If caught early, cervical cancer is highly treatable. Even better, with access to the HPV vaccine and regular cervical screening, it’s also highly avoidable. However, in most developing nations, cervical cancer still kills more women than any other kind of cancer.
At ACCF, we know things can be different.
We know that vaccinating a girl against HPV reduces her risk of dying from cervical cancer by up to 80% while screening a woman between 30 and 40 years of age, just once, reduces her risk of dying from cervical cancer by up to 40%.
That’s why we’ve made it our mission to ensure vaccinations, cervical screening and cancer treatment are available where women need it most. From Vanuatu to Vietnam, here’s where we’re working and what we’re doing to stop the spread of this deadly disease.
In partnership with Australians Helping Abroad and the Frazer Family Foundation, we’re facilitating the vaccination of 3000 girls and the screening of 5000 women each year. With the help of Dr Margaret McAdam, we’ve also been able to provide and install more than $45,000 worth of lab equipment to the Villa Central Hospital. Our combined efforts ensure pathology and histology are both accessible and timely, while diagnosis and treatment are available when they’re needed most.
You can donate to the Vanuatu Project here
Through the Nepal Australian Cervical Cancer Foundation (NACCF), we’ve been working with government and non-government organisations to facilitate community-based education and ensure access to vaccines free of charge. Thanks to this partnership, we’ve been able to vaccinate over 31,000 girls and screen and treat thousands of women for cervical cancer across Nepal.
But our work doesn’t stop there.
In combination with the Nepalese Ministry of Health and Population, we’re also working to implement a comprehensive cervical cancer strategy. Along with community education and awareness programs, it will include the screening of at least 50% of Nepalese women over the next 5 years. A staged National HPV Vaccination Program will also be rolled out with the support of the Global Alliance for Vaccine Immunization (GAVI).
We’ve also helped:
- Construct and fit out a women’s clinic in the town of Banepa, providing a base for mobile vaccination and screening camps and nurse and vaccinator training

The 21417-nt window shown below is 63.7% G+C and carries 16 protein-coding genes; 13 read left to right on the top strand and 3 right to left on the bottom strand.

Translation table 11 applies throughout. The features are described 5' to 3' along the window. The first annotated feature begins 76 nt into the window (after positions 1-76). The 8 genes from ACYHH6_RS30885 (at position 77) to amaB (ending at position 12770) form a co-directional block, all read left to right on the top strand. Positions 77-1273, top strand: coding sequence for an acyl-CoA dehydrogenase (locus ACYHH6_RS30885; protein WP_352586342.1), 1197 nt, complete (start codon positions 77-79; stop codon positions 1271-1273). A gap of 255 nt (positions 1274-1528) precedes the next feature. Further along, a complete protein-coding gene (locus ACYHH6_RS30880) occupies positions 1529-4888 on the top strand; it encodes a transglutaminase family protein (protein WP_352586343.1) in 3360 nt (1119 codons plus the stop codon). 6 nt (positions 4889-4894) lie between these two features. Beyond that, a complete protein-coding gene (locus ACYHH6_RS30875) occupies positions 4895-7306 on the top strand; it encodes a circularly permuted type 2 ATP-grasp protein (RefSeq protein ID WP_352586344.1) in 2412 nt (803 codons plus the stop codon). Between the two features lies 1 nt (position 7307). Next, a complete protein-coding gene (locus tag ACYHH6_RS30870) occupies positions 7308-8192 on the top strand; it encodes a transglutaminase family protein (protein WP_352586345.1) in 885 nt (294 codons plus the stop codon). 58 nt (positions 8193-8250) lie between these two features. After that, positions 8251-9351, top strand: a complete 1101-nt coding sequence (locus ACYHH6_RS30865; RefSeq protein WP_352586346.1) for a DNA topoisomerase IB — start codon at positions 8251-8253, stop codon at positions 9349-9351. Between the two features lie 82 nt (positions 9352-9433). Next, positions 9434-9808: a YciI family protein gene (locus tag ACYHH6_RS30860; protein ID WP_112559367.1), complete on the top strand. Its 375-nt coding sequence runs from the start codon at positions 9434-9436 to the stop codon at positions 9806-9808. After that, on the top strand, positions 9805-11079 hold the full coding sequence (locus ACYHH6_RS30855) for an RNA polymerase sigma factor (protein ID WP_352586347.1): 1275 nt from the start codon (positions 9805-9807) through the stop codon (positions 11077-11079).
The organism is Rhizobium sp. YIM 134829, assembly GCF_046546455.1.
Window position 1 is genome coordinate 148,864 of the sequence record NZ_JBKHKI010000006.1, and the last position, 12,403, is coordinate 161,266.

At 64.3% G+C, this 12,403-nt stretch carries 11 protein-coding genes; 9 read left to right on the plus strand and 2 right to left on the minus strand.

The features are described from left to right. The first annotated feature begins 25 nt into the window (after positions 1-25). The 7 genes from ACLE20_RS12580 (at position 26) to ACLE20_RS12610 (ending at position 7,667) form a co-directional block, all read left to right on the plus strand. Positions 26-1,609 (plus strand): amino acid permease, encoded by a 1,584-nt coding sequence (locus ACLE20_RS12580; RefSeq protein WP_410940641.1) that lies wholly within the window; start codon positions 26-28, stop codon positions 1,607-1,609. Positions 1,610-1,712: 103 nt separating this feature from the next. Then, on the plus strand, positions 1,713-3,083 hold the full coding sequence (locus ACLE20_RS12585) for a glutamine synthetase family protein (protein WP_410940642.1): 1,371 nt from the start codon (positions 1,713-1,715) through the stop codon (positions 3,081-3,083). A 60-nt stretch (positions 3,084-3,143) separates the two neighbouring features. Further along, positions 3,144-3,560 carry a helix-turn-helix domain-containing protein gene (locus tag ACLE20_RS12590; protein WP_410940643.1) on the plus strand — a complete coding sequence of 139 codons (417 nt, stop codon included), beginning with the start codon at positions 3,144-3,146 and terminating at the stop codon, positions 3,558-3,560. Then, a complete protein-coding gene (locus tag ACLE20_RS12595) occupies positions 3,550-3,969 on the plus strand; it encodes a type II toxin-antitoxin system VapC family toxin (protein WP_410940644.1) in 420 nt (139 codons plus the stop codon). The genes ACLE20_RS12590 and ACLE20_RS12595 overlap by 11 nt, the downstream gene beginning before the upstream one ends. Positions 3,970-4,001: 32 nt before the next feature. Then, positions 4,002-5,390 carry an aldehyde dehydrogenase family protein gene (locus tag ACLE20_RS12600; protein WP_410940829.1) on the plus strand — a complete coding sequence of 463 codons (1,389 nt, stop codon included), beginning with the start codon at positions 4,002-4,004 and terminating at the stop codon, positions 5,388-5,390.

- Train over 400 doctors and nurses to carry out Visual Inspection with Acetic Acid (VIA), enabling a sustainable single visit approach to the screening and treatment of cervical abnormalities and cancer.
Introduce Australian fundraisers and supporters to the wonders of Nepal, giving them a first-hand look at our lifesaving work on the annual ACCF Adventure Challenge.
The Himalayan Kingdom of Bhutan
Nothing makes Bhutan happier than having healthy girls and healthy women. So when approached by Her Majesty the Royal Grandmother of Bhutan to expand our work into Bhutan, we jumped at the chance.
Following the success of a vaccination pilot program in 2009, we’ve partnered with the Bhutan Ministry of Health and Merck to launch the first National HPV Vaccination Program in a developing country. Since then, we’ve helped facilitate the vaccination of almost 100,000 Bhutanese girls.
Thanks to our annual Adventure Challenge, you can see the magic of the Kingdom of Bhutan for yourself while getting an up-close and personal look at our work on the ground.
Since 2011, our work with the Ministry of Health and Medical Services has enabled the vaccination of 3000 girls and the screening and treatment of hundreds of women across Kiribati. Our work has seen vaccines transported by canoe from island to island, along with the delivery of essential ongoing community education and awareness programs.
The Solomon Islands
Thanks to the support of GAVI, HPV vaccination in the Solomon Islands began in April 2015. The initial vaccination program provides vaccines to girls aged 9 to 12 years in the provinces of Honiara and Isabel, with plans to introduce a national program over the next 2 years. We continue to support awareness, screening and treatment programs across the Solomon Islands as part of our ultimate goal to eliminate cervical cancer in the developing world. ACCF’s support over many years has helped enable the launch of Solomon Islands National HPV Vaccination Program in May 2019.
Since 2011, we’ve been working with the Thai Binh Medical University, the Research Centre for Rural Population and Health and the Institute for Reproductive and Family Health to deliver screening, treatment and research programs across Vietnam. Our programs have been running in various regions, including the provinces of Thai Bin, Vinh Phuc and Hoa Binh, and have recently been expanded to Can Tho and Hua Gaing. We hope to expand our reach in the future, providing screening and treatment for almost 10,000 women each year.
According to the World Health Organisation (WHO), Filipino women die from cervical cancer at ten times the rate of Australian women. Our partnership with the Cervical Cancer Prevention Network (CECAP) and the Ministry of Health aims to change that.
Over the next 3 years, we will help provide screening and treatment for women affected by cervical cancer in the district of Catarman, an area heavily impacted by typhoons in recent years. The program began in October 2015 and has seen over 100 local health workers graduate from a week-long intensive training program. These upgraded skills have enabled them to deliver VIA Cervical Screening throughout the Northern Samar district.
2019 Australian Cervical Cancer Foundation (ACCF) Manila Summit: